SAP-FATE: Saponins for sustainable agriculture - Fate, biological activity and environmental impact of saponins in soils

In SAP-FATE we aim to understand the properties, stability, activity and transformation of saponins in soil, and evaluate how saponins of known chemical structures affect soil microbial communities. SAP-FATE will provide answers that are pivotal for evaluation of the potential of saponins as future biopesticides and for their risk assessment.

 

Plant specialized metabolites have an untapped potential as biopesticides and can become part of the solution to secure sustainable food production and increase agricultural resilience. Saponins are one such class of plant specialized metabolites that work against above-ground insect herbivore pests. However, we know surprisingly little about what happens below-ground when they are introduced in agricultural pest management. In SAP-FATE we aim to understand the properties, stability, activity and transformation of saponins in soil, and evaluate how saponins of known chemical structures affect soil microbial communities. SAP-FATE will provide answers that are pivotal for evaluation of the potential of saponins as future biopesticides and for their risk assessment. The three researchers (Søren Bak, Mette Haubjerg Nicolaisen, and Hans Christian Bruun Hansen) bring the necessary and complementary competencies within plant specialized metabolites, soil environmental chemistry, and soil microbiota to achieve the ambitious aims. The project consists of three elements that comprise purification and isotopic labelling of saponins for fate studies, saponin mobility and degradation in soils, and their impact on microbial community structures and effects on element cycling.

Many of the new high protein crops to be introduced as part of the transition to a greener diet naturally contain saponins that inevitably will end up in the environment. We do not know if saponins will be released to the belowground from these plants. Therefore, SAP-FATE will also analyze the content, structural complexity and their ability for exudation to the soil.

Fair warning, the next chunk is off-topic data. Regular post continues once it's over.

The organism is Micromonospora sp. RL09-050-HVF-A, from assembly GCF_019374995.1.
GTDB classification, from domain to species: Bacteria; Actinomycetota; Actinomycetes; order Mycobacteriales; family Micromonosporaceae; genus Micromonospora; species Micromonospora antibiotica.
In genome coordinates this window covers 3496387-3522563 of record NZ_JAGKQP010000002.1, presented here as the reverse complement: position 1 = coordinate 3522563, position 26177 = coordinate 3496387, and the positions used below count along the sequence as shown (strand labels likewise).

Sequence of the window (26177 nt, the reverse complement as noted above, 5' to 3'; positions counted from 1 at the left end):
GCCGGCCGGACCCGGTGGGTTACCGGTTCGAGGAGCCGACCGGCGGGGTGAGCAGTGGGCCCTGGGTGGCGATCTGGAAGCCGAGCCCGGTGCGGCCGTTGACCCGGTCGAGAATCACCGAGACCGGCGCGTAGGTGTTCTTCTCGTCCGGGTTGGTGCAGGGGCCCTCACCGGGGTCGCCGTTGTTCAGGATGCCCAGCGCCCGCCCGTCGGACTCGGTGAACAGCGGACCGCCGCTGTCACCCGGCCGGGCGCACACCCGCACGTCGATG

SAP-FATE has a focus on saponins, but the knowledge gained and technologies implemented can directly be transferred to other classes of plant specialized metabolites and biopesticides. SAP-FATE is at the very forefront of the Green Transition agenda, and will contribute to positioning plant specialized metabolites as a logical approach to support to support productivity and resilience of agricultural production systems.

SPECIFIC AIMS

We must make agriculture more sustainable, productive, resilient and at the same time more environmentally friendly. Plant specialized metabolites like triterpenoid saponins can be part of this solution – but we need to understand their fate and environmental impact before we can unleash their potential.

In SAP-FATE we aim to understand the properties, stability and transformation of saponins in soil and evaluate how saponins of known chemical structures affect soil microbial communities and their responses towards saponins. 

 

 

 

 

Participants

Navn Titel Affiliation E-mail
Søren Bak Project Leader, Professor University of Copenhagen bak@plen.ku.dk
Mette Haubjerg Nicolaisen Associate Professor University of Copenhagen meni@plen.ku.dk

Hans Christian Bruun Hansen

Professor University of Copenhagen haha@plen.ku.dk

 

 

 

 

Funded by:

Project: SapFate
Period:  01/03/2022 to 31/12/2024

Contact

Postdoc position announcement

05-04-2022

The Department of Plant and Environmental Sciences, Faculty of Science at University of Copenhagen is offering two 2.5-year (30 months) Postdoctoral fellowships commencing 1 July 2022 or as soon as possible thereafter.
The postdoc’s duties will include research within plant biochemistry and analytical chemistry as well as teaching. The ...

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